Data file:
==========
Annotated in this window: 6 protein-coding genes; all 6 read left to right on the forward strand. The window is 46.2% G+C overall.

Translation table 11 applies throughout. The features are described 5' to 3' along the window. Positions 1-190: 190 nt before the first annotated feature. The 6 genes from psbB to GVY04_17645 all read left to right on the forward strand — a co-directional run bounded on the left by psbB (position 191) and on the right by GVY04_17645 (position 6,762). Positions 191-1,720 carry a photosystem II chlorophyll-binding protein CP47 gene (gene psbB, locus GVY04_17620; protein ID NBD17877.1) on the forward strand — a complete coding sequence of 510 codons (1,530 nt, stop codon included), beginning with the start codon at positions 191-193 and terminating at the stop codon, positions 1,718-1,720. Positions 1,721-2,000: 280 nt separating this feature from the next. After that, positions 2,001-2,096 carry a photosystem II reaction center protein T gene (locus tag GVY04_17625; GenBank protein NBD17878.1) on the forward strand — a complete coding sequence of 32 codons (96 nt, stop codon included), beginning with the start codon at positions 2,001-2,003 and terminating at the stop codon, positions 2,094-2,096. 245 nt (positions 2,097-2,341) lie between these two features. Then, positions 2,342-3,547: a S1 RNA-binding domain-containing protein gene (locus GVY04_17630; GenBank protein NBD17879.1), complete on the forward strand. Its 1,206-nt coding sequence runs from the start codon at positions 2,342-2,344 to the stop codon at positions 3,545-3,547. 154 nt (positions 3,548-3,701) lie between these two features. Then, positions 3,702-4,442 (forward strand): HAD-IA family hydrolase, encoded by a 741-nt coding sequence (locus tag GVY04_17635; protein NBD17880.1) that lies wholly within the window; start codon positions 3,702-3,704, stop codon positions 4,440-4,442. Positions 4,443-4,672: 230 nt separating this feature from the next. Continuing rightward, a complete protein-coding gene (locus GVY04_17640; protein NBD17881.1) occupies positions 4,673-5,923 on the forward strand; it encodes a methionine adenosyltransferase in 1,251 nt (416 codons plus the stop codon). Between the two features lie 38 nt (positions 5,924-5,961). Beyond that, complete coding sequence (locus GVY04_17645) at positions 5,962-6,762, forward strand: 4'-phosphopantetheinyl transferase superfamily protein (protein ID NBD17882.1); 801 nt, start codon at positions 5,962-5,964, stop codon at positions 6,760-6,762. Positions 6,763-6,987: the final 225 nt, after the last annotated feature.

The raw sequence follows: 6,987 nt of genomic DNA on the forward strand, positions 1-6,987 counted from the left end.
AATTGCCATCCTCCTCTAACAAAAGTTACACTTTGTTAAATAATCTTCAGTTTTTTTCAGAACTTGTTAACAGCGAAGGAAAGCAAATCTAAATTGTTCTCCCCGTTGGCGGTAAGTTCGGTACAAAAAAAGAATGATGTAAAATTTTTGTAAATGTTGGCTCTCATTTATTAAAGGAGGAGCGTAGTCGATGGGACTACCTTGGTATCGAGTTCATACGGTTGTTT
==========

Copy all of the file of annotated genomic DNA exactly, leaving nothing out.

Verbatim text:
Annotated in this window: 6 protein-coding genes; all 6 read left to right on the forward strand. The window is 46.2% G+C overall.

Translation table 11 applies throughout. The features are described 5' to 3' along the window. Positions 1-190: 190 nt before the first annotated feature. The 6 genes from psbB to GVY04_17645 all read left to right on the forward strand — a co-directional run bounded on the left by psbB (position 191) and on the right by GVY04_17645 (position 6,762). Positions 191-1,720 carry a photosystem II chlorophyll-binding protein CP47 gene (gene psbB, locus GVY04_17620; protein ID NBD17877.1) on the forward strand — a complete coding sequence of 510 codons (1,530 nt, stop codon included), beginning with the start codon at positions 191-193 and terminating at the stop codon, positions 1,718-1,720. Positions 1,721-2,000: 280 nt separating this feature from the next. After that, positions 2,001-2,096 carry a photosystem II reaction center protein T gene (locus tag GVY04_17625; GenBank protein NBD17878.1) on the forward strand — a complete coding sequence of 32 codons (96 nt, stop codon included), beginning with the start codon at positions 2,001-2,003 and terminating at the stop codon, positions 2,094-2,096. 245 nt (positions 2,097-2,341) lie between these two features. Then, positions 2,342-3,547: a S1 RNA-binding domain-containing protein gene (locus GVY04_17630; GenBank protein NBD17879.1), complete on the forward strand. Its 1,206-nt coding sequence runs from the start codon at positions 2,342-2,344 to the stop codon at positions 3,545-3,547. 154 nt (positions 3,548-3,701) lie between these two features. Then, positions 3,702-4,442 (forward strand): HAD-IA family hydrolase, encoded by a 741-nt coding sequence (locus tag GVY04_17635; protein NBD17880.1) that lies wholly within the window; start codon positions 3,702-3,704, stop codon positions 4,440-4,442. Positions 4,443-4,672: 230 nt separating this feature from the next. Continuing rightward, a complete protein-coding gene (locus GVY04_17640; protein NBD17881.1) occupies positions 4,673-5,923 on the forward strand; it encodes a methionine adenosyltransferase in 1,251 nt (416 codons plus the stop codon). Between the two features lie 38 nt (positions 5,924-5,961). Beyond that, complete coding sequence (locus GVY04_17645) at positions 5,962-6,762, forward strand: 4'-phosphopantetheinyl transferase superfamily protein (protein ID NBD17882.1); 801 nt, start codon at positions 5,962-5,964, stop codon at positions 6,760-6,762. Positions 6,763-6,987: the final 225 nt, after the last annotated feature.

The raw sequence follows: 6,987 nt of genomic DNA on the forward strand, positions 1-6,987 counted from the left end.
AATTGCCATCCTCCTCTAACAAAAGTTACACTTTGTTAAATAATCTTCAGTTTTTTTCAGAACTTGTTAACAGCGAAGGAAAGCAAATCTAAATTGTTCTCCCCGTTGGCGGTAAGTTCGGTACAAAAAAAGAATGATGTAAAATTTTTGTAAATGTTGGCTCTCATTTATTAAAGGAGGAGCGTAGTCGATGGGACTACCTTGGTATCGAGTTCATACGGTTGTTT